Editors Note: The following article has been generously contributed to our community by Bobcat-Prepper. He describes a situation that a lot of you may find yourselves in. Prepping is not something that is always a family activity and often the call of this responsibility falls on the shoulders of one person. If that is you, does your family know what you have prepped for? Do they know where your supplies are and more importantly, how to use them if needed? Do you have hidden caches of firearms, ammo or silver that if you died would remain buried forever until someone was lucky enough to dig it up?
Prepping without the knowledge of why, when or how to use those supplies can be largely a waste of time. Sure, some items are simple like flashlights and sleeping bags. What about that water filter you have? What about the stored up wheat? Does anyone know where your grain grinder is and how to use that to turn those wheat berries into nutritious food possibly without any electrical power? Sharing the knowledge of your preparedness isn’t always easy, but Bobcat-Prepper has preempted this by compiling all of the information his family will need in one place. He article discusses his family and how he has planned to take care of them even if he is away. Even if you are the only one prepping, the question you should ask yourself is will your family survive shtf if you aren’t around?
Imagine this is your home…
A darkened house in the suburbs of Columbus, around eight on a cold winter’s evening.
A little girl is snuggled under a blanket, next to her mother on a couch. A couple of candles throw shadows against the family room walls.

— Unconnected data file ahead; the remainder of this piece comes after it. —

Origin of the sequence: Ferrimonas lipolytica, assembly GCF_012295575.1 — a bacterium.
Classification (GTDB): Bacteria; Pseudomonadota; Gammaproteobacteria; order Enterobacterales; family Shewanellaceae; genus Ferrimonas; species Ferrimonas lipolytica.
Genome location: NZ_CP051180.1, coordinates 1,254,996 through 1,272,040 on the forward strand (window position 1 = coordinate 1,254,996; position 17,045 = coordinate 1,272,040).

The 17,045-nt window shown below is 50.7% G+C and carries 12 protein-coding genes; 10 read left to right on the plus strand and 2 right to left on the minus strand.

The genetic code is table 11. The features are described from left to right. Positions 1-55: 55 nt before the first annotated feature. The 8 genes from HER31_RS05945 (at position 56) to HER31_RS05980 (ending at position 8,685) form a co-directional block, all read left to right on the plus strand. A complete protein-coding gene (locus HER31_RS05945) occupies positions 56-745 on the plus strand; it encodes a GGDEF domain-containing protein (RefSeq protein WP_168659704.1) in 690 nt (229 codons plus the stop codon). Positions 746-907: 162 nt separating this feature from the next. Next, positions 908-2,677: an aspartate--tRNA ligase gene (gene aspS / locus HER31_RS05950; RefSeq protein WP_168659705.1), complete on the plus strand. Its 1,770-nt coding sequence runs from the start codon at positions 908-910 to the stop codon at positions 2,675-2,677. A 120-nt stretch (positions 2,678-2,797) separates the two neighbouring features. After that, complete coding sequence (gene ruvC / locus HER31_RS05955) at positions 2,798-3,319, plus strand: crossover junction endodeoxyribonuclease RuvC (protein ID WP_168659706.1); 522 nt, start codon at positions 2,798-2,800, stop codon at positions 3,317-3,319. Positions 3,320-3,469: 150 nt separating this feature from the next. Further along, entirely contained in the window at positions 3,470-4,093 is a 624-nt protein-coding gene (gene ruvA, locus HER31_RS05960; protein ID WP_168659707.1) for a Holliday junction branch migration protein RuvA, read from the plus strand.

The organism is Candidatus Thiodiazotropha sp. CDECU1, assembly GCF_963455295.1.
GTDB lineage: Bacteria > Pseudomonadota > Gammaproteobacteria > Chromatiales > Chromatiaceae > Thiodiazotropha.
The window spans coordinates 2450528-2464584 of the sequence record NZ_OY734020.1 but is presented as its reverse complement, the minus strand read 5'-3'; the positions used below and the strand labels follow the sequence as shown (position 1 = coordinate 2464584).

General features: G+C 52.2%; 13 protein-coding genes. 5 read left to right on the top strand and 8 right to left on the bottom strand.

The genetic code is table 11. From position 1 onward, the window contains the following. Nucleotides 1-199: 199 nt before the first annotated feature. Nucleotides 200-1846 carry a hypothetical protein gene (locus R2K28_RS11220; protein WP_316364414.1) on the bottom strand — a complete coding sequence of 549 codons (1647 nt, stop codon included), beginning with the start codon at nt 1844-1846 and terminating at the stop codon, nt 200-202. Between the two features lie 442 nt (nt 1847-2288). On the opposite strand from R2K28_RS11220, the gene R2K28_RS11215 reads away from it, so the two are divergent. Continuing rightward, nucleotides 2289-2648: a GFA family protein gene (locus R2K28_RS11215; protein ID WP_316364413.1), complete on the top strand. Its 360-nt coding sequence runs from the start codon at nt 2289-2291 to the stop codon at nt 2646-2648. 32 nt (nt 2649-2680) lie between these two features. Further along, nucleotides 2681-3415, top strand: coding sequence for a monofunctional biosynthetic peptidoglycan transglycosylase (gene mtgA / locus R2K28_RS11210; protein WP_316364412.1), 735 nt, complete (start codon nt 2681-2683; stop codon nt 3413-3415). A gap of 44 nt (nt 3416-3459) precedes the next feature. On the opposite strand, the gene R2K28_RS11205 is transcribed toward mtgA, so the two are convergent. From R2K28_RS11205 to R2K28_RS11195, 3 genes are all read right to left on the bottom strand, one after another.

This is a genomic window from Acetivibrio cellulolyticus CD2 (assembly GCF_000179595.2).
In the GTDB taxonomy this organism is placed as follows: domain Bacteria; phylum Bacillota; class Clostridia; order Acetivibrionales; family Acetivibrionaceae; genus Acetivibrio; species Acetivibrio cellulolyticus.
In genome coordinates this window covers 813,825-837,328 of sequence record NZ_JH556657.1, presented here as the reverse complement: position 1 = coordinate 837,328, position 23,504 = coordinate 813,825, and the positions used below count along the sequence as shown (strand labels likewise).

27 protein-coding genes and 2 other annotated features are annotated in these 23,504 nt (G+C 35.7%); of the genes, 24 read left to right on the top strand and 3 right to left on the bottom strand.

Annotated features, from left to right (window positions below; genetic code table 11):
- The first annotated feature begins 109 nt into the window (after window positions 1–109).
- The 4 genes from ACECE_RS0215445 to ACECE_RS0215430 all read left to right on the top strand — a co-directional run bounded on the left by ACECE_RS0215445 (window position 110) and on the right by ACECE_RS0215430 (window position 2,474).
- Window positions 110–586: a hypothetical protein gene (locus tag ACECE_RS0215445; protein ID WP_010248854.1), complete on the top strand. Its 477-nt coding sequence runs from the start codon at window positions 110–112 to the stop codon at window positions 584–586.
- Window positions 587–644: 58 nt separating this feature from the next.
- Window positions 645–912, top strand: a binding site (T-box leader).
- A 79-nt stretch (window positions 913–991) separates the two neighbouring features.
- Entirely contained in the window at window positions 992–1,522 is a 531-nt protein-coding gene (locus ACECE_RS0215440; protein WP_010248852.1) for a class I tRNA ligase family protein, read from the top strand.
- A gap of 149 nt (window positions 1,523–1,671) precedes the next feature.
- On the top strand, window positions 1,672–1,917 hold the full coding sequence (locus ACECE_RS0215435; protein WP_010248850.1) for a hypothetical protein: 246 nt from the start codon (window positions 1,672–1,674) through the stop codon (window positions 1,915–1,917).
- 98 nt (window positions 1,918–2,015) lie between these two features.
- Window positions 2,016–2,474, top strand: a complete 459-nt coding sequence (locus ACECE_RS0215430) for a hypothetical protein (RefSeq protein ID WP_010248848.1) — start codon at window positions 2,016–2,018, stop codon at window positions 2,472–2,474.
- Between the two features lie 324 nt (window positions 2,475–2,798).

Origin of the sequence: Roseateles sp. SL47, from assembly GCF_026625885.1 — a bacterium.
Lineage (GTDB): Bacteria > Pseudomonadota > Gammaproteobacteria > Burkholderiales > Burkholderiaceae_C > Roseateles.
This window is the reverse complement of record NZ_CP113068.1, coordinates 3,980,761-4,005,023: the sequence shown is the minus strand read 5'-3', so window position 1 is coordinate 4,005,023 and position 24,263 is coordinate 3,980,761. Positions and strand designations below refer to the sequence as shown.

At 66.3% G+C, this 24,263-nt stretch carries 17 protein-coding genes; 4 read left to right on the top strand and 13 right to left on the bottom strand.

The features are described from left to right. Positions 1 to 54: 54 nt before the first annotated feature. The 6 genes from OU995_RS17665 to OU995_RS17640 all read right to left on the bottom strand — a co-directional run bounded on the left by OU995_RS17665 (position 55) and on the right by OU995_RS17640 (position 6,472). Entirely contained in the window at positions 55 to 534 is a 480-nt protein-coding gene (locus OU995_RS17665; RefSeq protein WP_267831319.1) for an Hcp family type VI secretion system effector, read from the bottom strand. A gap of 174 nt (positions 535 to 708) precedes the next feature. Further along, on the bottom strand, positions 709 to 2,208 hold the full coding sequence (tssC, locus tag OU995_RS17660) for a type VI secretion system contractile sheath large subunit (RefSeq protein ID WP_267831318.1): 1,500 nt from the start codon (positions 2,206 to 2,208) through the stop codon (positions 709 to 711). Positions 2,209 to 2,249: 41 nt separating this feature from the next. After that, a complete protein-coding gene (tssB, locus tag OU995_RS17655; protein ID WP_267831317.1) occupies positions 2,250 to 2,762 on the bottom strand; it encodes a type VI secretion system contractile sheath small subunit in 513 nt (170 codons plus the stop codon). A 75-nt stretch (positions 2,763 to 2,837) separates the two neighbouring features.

“Mommy, where’s Daddy?”, asks Kayla.
“Honey, like I told you before, Daddy went on his business trip to Chicago before the power went out a week ago. It’s not easy for him, but I’m sure he’s on his way home right now.” replies her mother, Melissa.
“Well I hope he hurries up – he told me he was taking me to McDonald’s when he gets back!”
Her mother laughs, but inside she worries about her husband John and their own situation. When the lights first went out, it seemed like an everyday outage. Maybe the ice storm had knocked down the power lines, or maybe the cold weather had overloaded the system. But now with the stores closed “for the duration”, and no news of help on the way, Melissa didn’t know how long the food in the pantry would hold out.
John had a hobby as a prepper, she knew, but she didn’t know exactly where anything was, or what the plans were, so she was hesitant to start rummaging around. But now she was getting desperate and scared for her and her little girl. What should she do?
While some ideal families may work together to prepare for emergencies, many of you may be in my situation. My kids and wife have their own activities and interests, so they look at me a bit oddly and are mostly uninterested when I bring up my prepping actions and purchases. I have ended up being the sole person in my family responsible for preparing. Despite their reactions, I want to make my family’s life easier, safer, and less stressful should I be sick, dead or otherwise not around when the SHTF.
Here’s what I’ve done:
Eight days or shorter for our family. Foods need only be heated, lots of convenience foods and bottled water. Life would be kind of like camping. Each need is covered, same as in the Long-Term section, but some details differ.
Life would be very different and more difficult, so I made a separate tab for each need:
I also detail how to prepare for life after our family’s food stores run out. An example from our binder:
Even though I think I know how to tell if an EMP attack has occurred, my family doesn’t, so I gave explicit instructions as to what to do, since we only have 4 months of food stocked up so far. I also have guidebooks for them to use to plant, can, and other vital functions that I know how to do, but they don’t.
In summary, the best way to help your family prepare for when SHTF is by having them involved in the preparations. But in case they aren’t yet receptive to this message, in case you aren’t around, or just to make the job easier in a very stressful time, it’s best to write down your family’s emergency plans now stored only in your head.